4 years ago
From The New York Times:
The United States is expanding its role in Mexico’s bloody fight against drug trafficking organizations, sending new C.I.A. operatives and retired military personnel to the country and considering plans to deploy private security contractors in hopes of turning around a multibillion-dollar effort that so far has shown few results.
In recent weeks, small numbers of C.I.A. operatives and American civilian military employees have been posted at a Mexican military base, where, for the first time, security officials from both countries work side by side in collecting information about drug cartels and helping plan operations. Officials are also looking into embedding a team of American contractors inside a specially vetted Mexican counternarcotics police unit.
Officials on both sides of the border say the new efforts have been devised to get around Mexican laws that prohibit foreign military and police from operating on its soil, and to prevent advanced American surveillance technology from falling under the control of Mexican security agencies with long histories of corruption.
“A sea change has occurred over the past years in how effective Mexico and U.S. intelligence exchanges have become,” said Arturo Sarukhán, Mexico’s ambassador to the United States. “It is underpinned by the understanding that transnational organized crime can only be successfully confronted by working hand in hand, and that the outcome is as simple as it is compelling: we will together succeed or together fail.”
Robert Haddick writing for Foreign Policy observes:
Policymakers responsible for the U.S. assistance effort in Mexico seem to be applying some lessons learned during America’s decade of war. The intelligence analysis centers the U.S. contractors are now setting up in Mexico are innovations developed by U.S. forces in Iraq, Afghanistan, Colombia, and elsewhere. As described by General Stanley McChrystal in an essay he wrote for Foreign Policy, the centers are deliberately located down at the tactical level and gather collectors and analysts across intelligence agencies together in one room. The goal is to improve collaboration and more rapidly respond to incoming information and adversary activity. A decade of practical experience across the globe has refined this concept, which the United States is now exporting to Mexico.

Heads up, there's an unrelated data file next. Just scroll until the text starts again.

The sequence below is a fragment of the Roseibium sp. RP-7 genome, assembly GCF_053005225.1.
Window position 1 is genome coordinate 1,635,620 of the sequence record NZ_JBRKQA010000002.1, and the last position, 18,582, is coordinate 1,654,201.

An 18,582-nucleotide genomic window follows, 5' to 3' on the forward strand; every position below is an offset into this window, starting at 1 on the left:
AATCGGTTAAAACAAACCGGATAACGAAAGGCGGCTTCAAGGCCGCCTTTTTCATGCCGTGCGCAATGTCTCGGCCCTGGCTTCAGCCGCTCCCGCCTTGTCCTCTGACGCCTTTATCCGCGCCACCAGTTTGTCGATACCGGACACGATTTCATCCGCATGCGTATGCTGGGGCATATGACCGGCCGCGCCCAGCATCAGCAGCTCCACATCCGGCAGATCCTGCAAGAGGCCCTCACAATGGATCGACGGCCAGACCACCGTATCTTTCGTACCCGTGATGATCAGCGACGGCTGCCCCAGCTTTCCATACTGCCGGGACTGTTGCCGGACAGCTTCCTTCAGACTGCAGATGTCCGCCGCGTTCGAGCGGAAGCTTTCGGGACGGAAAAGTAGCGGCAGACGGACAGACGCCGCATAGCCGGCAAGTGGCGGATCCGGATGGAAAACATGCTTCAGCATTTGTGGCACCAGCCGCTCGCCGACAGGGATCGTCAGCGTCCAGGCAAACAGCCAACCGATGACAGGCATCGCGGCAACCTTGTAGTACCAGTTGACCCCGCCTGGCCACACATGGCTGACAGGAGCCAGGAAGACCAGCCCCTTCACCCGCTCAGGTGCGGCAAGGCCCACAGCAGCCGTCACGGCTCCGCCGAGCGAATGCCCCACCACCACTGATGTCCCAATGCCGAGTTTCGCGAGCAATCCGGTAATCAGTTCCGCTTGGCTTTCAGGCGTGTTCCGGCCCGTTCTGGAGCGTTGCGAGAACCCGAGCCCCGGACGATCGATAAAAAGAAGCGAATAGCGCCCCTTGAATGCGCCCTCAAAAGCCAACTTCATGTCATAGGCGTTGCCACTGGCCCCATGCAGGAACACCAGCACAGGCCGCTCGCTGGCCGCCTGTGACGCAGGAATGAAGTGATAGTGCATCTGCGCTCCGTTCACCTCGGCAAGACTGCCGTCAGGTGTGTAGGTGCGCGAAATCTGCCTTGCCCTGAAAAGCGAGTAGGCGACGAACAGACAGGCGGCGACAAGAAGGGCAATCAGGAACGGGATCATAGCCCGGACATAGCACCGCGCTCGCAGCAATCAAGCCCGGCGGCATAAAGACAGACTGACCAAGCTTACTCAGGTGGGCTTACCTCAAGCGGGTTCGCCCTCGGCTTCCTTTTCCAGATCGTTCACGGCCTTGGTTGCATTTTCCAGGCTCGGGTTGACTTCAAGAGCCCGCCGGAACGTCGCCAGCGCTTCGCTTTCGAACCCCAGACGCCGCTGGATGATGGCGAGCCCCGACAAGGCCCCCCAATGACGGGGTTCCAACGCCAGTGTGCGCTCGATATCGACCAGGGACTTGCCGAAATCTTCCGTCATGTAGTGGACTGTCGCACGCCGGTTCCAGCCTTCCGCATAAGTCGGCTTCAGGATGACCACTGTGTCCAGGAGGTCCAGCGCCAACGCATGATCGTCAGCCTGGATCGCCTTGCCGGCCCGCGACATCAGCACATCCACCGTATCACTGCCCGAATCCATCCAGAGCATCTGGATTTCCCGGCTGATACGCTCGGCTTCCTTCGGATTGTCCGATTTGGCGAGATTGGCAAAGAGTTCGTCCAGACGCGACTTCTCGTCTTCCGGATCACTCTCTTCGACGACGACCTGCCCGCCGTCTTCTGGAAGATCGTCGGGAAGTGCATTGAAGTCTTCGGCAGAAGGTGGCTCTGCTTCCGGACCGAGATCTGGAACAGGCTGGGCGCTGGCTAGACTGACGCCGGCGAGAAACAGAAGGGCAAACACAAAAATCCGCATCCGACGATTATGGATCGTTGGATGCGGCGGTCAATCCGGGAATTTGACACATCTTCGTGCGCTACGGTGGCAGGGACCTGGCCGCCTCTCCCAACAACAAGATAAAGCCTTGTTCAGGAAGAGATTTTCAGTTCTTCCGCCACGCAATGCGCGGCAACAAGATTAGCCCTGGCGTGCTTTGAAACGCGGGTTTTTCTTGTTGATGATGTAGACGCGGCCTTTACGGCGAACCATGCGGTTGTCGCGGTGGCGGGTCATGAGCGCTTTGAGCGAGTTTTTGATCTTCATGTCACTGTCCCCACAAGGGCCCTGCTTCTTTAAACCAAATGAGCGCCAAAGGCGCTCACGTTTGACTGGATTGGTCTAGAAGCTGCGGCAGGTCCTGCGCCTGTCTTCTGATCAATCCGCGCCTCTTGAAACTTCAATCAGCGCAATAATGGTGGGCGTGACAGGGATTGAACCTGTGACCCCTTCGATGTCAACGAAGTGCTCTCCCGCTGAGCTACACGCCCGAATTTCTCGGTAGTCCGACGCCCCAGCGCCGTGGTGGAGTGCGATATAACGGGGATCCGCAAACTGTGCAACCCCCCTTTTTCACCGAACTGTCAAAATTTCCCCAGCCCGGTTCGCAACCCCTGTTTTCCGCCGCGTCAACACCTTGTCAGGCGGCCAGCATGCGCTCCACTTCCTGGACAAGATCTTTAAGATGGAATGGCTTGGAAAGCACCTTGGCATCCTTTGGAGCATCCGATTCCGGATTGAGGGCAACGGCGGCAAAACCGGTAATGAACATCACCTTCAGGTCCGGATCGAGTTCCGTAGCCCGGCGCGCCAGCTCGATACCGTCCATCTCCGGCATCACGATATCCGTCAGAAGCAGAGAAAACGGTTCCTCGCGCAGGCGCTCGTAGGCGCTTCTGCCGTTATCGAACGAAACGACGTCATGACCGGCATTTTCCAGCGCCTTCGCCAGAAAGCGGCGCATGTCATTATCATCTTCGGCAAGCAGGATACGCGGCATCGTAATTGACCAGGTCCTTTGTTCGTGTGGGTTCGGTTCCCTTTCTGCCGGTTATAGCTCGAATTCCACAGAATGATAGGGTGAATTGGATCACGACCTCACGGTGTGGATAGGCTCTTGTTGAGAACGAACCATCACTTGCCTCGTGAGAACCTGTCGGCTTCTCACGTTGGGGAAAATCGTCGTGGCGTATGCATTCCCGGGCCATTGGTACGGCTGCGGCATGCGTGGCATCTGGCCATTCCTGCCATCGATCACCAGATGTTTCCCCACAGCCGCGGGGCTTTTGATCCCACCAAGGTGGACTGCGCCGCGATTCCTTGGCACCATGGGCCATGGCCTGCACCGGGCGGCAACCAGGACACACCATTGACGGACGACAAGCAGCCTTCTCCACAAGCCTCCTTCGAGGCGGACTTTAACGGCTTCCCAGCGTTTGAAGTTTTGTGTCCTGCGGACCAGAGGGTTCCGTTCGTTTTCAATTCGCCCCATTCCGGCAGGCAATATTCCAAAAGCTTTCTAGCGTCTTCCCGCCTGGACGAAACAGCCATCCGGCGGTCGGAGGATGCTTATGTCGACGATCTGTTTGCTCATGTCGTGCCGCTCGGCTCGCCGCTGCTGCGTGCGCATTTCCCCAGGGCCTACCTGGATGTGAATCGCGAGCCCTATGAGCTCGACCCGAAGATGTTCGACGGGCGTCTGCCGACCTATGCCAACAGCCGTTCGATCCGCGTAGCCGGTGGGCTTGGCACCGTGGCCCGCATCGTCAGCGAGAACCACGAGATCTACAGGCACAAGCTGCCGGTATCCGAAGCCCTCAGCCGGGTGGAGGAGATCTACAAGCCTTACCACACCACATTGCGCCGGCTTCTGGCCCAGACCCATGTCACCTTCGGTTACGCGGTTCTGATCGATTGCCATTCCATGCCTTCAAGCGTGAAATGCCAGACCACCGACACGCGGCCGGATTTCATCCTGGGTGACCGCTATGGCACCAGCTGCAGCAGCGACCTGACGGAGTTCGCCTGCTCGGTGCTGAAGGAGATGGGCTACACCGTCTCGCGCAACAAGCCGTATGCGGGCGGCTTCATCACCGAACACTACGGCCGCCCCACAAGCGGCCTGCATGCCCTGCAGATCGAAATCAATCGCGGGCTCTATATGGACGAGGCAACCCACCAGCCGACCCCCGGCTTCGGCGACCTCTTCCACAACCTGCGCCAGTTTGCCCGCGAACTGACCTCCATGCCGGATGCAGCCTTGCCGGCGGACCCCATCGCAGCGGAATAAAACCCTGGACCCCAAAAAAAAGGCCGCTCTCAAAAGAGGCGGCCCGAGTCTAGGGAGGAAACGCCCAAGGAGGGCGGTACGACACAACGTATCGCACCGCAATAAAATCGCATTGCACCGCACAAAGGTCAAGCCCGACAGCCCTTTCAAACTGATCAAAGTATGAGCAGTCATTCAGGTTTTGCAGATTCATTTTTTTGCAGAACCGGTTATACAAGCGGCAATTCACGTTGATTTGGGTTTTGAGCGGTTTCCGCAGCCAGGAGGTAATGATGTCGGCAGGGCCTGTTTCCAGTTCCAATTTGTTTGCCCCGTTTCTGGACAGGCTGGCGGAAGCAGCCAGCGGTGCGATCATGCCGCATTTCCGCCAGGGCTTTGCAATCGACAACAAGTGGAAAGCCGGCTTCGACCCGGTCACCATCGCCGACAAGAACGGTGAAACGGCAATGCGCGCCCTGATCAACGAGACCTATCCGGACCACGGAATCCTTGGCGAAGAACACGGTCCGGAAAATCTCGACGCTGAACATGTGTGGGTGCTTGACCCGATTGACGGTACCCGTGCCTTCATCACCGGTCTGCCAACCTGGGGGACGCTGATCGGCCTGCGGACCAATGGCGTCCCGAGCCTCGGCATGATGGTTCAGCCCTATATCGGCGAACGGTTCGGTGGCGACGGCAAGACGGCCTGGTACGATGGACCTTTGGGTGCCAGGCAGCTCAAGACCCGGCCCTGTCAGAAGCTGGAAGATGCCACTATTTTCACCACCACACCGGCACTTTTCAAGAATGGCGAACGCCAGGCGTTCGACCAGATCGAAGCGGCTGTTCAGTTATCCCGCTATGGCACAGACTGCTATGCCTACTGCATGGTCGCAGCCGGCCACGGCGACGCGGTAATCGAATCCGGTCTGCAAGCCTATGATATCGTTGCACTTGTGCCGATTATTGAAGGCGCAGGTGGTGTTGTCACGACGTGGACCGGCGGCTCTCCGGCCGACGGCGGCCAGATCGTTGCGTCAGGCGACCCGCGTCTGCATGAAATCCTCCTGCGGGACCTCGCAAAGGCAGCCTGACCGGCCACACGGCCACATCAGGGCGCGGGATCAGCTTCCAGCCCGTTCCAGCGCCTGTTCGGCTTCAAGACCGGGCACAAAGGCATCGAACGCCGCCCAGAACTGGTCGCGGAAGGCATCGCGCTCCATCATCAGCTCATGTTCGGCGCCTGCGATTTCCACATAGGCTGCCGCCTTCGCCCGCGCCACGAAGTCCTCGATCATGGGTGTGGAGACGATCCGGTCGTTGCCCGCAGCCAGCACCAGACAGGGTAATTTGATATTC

We’ve heard this before – this notion of shared organic intelligence assets, different perspectives from different agencies working in concert and in real time, the employment of electronic assets and signals intelligence combined with on the spot analysis, all being used by real operators on the ground who know more about their enemies than they know about themselves – and it has become folklore that General McChrystal and his special operators hitting high value targets put an end to the insurgency in Iraq. It’s a narrative that I reject, and it isn’t born out of good historiography. It’s just myth that high value target hits won the campaign in Iraq.
Forecast: We shouldn’t oppose high value target hits in the war on the cartels, since they seem to operate with a more centralized focus than classical insurgencies (which tend more towards swarm theory). But this will not itself end the cartels, or even hold their growth and the increase in terror in abatement. This will prove to be a failed effort if it is the only point of impact in the campaign.
The tools exist to seal the border (Marines deployed to combat outposts on the border, with loosened rules for the use of force, conducting daily patrols and combining their efforts with force multipliers such as drones, increased numbers of border agents and comprehensive searches of all vehicles crossing the border, etc.). The question is will they ever be put to use, and this is a direct function of the will to win the campaign against the cartels?